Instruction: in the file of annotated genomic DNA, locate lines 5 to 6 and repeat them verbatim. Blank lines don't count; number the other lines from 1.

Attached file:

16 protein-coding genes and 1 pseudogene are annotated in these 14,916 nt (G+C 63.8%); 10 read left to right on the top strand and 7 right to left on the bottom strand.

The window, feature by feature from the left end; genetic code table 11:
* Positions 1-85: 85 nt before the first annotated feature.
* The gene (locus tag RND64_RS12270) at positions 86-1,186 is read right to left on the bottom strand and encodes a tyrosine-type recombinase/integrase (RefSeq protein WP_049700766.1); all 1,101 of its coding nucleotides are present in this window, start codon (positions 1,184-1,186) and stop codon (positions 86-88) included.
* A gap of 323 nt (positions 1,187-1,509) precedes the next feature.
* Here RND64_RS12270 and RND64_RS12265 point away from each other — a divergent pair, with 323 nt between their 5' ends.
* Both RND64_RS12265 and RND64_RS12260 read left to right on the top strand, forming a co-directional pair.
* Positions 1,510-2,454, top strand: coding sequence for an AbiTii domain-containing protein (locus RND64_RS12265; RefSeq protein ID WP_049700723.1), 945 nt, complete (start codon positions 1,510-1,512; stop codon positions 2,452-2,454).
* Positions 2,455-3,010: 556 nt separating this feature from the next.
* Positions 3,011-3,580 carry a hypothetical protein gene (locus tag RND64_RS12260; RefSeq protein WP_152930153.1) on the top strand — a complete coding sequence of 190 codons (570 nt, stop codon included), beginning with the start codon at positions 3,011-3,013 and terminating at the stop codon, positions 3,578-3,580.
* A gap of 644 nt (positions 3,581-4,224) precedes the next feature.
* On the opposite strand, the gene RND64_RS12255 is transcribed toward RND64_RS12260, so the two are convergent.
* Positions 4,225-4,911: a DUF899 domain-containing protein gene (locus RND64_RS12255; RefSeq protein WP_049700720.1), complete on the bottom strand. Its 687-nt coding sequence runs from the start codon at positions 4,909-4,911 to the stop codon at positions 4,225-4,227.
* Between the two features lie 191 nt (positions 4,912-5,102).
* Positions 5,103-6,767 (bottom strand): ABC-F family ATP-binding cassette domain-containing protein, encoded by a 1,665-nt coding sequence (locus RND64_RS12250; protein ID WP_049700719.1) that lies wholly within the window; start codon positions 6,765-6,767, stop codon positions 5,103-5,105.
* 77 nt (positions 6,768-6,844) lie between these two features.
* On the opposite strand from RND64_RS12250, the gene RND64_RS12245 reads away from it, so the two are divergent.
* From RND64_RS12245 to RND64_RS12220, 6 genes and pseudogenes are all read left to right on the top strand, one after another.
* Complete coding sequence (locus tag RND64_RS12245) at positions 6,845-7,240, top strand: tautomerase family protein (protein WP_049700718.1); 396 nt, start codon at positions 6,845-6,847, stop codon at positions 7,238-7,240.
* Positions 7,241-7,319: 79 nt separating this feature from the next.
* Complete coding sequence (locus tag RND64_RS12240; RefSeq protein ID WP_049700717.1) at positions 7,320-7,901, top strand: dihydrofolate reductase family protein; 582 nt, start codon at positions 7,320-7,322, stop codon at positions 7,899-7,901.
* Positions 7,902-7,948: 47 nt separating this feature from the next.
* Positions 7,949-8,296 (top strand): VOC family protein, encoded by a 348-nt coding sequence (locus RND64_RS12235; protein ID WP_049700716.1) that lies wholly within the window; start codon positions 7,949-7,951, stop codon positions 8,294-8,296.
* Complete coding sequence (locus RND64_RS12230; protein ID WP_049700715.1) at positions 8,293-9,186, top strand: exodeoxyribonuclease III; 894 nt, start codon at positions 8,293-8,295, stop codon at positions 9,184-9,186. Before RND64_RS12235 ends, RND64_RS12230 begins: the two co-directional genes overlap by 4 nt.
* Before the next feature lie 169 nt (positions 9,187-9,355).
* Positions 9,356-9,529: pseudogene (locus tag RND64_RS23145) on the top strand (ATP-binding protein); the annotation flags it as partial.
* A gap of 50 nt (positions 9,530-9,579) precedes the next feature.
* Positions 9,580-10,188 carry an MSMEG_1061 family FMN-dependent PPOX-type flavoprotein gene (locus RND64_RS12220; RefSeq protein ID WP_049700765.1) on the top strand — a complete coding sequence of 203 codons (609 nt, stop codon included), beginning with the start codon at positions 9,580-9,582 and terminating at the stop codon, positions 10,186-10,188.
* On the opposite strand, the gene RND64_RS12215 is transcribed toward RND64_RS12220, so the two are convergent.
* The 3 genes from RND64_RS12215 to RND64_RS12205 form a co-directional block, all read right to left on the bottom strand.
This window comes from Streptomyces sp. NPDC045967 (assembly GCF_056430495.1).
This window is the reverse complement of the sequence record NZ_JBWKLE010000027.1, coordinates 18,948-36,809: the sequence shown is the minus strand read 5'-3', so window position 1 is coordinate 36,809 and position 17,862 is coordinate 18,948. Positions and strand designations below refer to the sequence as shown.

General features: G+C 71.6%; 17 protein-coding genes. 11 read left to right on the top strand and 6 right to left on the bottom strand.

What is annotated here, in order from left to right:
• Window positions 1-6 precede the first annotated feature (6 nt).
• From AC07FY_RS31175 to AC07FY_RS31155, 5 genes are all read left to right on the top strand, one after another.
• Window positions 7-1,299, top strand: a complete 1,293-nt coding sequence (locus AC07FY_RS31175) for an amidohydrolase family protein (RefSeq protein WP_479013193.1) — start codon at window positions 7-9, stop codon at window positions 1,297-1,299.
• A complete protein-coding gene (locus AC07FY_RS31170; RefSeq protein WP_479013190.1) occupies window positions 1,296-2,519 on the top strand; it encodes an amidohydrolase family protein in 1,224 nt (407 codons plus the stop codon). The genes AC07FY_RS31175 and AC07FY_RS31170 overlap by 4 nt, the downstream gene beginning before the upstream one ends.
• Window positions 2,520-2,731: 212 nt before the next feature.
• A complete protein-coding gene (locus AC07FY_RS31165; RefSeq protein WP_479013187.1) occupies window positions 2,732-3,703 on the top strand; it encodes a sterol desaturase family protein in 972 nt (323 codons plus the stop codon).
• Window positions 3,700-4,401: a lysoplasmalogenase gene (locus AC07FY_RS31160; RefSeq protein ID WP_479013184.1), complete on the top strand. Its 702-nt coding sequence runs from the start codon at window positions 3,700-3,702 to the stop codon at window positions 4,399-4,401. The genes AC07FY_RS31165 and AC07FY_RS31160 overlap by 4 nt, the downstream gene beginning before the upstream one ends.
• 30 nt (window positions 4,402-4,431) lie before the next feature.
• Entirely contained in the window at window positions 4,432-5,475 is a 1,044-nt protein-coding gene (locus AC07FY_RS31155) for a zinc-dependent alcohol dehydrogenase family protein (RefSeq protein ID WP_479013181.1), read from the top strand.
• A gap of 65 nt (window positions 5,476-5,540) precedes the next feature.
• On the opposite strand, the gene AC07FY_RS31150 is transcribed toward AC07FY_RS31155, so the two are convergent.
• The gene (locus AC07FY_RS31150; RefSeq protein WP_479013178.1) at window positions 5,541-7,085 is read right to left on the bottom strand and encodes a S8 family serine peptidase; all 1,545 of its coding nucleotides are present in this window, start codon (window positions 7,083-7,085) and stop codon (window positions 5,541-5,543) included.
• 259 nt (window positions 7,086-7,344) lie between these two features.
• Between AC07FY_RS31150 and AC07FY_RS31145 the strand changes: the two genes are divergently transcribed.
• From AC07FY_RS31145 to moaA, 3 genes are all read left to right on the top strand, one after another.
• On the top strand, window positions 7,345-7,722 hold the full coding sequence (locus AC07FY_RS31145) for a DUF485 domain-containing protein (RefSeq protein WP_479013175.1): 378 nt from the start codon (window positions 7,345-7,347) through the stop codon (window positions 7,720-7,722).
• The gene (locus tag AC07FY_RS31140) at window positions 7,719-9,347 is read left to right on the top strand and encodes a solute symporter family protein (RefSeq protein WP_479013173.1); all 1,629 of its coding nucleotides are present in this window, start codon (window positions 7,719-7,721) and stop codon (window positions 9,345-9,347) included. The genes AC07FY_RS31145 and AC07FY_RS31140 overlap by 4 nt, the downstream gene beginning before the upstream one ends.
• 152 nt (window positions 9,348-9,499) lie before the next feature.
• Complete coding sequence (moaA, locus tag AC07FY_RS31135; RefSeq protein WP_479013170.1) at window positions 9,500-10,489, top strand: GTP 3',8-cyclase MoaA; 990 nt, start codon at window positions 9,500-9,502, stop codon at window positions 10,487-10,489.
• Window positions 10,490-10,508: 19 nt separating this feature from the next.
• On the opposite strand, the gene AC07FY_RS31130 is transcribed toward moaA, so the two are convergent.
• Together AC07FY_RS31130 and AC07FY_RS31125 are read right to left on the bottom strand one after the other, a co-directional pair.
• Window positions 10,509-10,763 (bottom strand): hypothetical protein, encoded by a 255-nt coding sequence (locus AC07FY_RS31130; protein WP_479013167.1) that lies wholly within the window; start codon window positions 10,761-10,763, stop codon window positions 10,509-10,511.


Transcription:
* A gap of 323 nt (positions 1,187-1,509) precedes the next feature.
* Here RND64_RS12270 and RND64_RS12265 point away from each other — a divergent pair, with 323 nt between their 5' ends.